In 13 days, New Zealand skier Alice Robinson will compete in the event that announced her to the Alpine skiing world in 2019.
The 20-year-old will chase New Zealand's second-ever Winter Olympics Alpine medal (after Annelise Coberger's Slalom silver in 1992 at Albertville) when she lines up in the Giant Slalom in Beijing.
At the start of the season Robinson was considered a strong contender to podium in GS at the Olympics. She had won the last race of last season, the World Cup finals in Switzerland in March, after finishing fourth at the World Championships in Italy. There was an air of confidence about her skiing.
But the results have not come for Robinson in GS this season. She finished 13th overnight in a World Cup race in Kronplatz in Italy. Her combined time was 1.59 seconds behind Swede Sara Hector who has risen from nowhere last season to claim three World Cup victories.
Robinson and her team acknowledged beforehand it was an important race in terms of gaining confidence ahead of the Olympics and she will be disappointed with the outcome.
The Kiwi's best result is an 11th in the season opener in Solden in Austria in October. That was the race where she attained instant fame when as a 17-year-old she won her maiden World Cup race in 2019 and prompted comparisons with American great Mikaela Shiffrin, who as an 18-year-old won Slalom gold in the 2014 Sochi Olympics and four years later GS gold in Pyeongchang. Shiffrin has gone on to amass 73 World Cup victories at the age of 26 across multiple disciplines and is considered one of the all-time greats.
However, the comparison to Robinson as a teenager is unfair. The funding difference alone is massive. In the early days, Robinson relied almost exclusively on her parents who even now contribute to her campaign. Shiffrin's annual budget runs into the millions and includes regular travel on private jets and an army of support staff.
By contrast Robinson's team is small and she travels with her coaches Chris Knight and Jeff Fergus, ski technician Pepe Culver and Snow Sports physio Sarah Gillespie.
There have been mitigating factors which have impacted Robinson's results this season. After Solden, the race in Killington in the US in late November was cancelled, with a double header instead held in Courchevel in France prior to Christmas. Before then, Robinson competed in two World Cup Super G races, and in the second in St Moritz, she finished fourth, a career best result in a discipline she had made fewer than 10 World Cup starts.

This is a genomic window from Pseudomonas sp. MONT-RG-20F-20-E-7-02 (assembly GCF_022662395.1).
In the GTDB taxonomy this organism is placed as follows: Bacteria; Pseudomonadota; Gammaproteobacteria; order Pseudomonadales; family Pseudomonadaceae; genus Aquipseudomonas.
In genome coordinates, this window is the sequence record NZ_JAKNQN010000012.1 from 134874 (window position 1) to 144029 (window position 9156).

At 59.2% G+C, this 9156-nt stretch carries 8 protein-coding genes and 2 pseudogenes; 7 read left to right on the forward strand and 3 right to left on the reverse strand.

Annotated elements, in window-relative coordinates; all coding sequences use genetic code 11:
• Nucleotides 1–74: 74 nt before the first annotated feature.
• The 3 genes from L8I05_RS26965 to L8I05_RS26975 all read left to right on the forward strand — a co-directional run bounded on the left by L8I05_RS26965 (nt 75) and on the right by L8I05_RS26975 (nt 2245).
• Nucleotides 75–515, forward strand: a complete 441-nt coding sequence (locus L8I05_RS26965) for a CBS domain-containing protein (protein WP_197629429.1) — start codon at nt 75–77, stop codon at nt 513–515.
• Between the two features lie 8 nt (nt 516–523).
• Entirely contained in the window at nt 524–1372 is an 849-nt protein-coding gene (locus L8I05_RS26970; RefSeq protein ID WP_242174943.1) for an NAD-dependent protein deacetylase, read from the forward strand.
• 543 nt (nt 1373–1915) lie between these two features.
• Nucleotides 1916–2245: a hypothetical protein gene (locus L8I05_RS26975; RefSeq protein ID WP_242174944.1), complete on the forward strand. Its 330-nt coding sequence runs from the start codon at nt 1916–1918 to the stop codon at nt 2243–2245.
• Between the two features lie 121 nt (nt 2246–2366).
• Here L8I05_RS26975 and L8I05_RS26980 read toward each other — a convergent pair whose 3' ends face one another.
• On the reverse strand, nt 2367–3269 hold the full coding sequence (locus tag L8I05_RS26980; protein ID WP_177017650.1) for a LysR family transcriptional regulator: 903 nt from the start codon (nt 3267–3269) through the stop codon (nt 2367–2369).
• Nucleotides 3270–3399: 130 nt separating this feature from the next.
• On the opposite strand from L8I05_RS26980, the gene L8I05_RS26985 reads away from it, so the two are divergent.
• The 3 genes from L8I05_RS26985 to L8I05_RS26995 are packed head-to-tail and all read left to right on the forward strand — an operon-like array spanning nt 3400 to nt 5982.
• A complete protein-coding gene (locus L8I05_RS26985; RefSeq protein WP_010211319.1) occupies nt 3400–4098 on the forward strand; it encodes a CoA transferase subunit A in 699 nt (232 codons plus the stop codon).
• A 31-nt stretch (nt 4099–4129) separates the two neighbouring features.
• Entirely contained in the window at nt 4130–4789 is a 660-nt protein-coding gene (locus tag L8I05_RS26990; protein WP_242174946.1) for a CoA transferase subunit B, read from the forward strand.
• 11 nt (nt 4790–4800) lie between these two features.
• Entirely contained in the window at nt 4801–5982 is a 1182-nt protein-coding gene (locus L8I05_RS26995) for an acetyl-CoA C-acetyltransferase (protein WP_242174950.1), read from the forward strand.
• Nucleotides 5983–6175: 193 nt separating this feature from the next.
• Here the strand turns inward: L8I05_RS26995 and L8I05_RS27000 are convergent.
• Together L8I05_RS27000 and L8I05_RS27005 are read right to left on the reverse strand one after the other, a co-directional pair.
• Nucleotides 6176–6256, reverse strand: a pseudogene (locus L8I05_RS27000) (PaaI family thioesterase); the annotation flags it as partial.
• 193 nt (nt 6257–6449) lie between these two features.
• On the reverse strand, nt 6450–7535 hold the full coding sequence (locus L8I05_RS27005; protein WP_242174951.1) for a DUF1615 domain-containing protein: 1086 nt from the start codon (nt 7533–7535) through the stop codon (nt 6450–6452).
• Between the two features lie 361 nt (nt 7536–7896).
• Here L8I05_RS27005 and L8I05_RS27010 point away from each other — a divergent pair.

She then contracted Covid-19 which sidelined her from the following week's Super G in Val d'Isère and the two GS races in Courchevel. When she returned after Christmas for the GS in Lienz in Austria, Robinson failed to finish despite being right on the pace and afterwards admitted to not quite being 100 per cent after her nearly two weeks of isolation.
The following week she was flying down the hill in Kranjska Gora in Slovenia and on course for one of the fastest first run times when a mistake near the bottom almost saw her crash, causing her to lose time and fail to qualify for the second run.
Robinson also spent more time on Super G skis this season and has also integrated the ultimate speed test, Downhill, into her programme. She has made such rapid progress that she may well ski the Downhill at the Olympics. Her fourth, seventh and ninth in her past three Super G races suggest she will be a strong contender to challenge for the podium in that discipline with the race on February 11 in China, four days after her tilt at GS glory.
At the start of the season, making the podium in Super G was very much a long shot. That's not the case now.
The stark reality is Robinson is only 20, all her rivals are in their late 20s or early 30s, with so much more experience. But Robinson and her team are adamant she's skiing well enough and they have time to make the adjustments necessary to get back to where she was at the end of last season in GS. China will be a level playing field, no one will have skied the hill used for the Alpine programme.
Robinson has had three World Cup Giant Slalom victories and five podiums in her past 19 races. You sense she isn't far away, and if she can rediscover her confidence, maintain her aggressive style and execute her powerful turns, the Queenstown skier will be a contender in Beijing.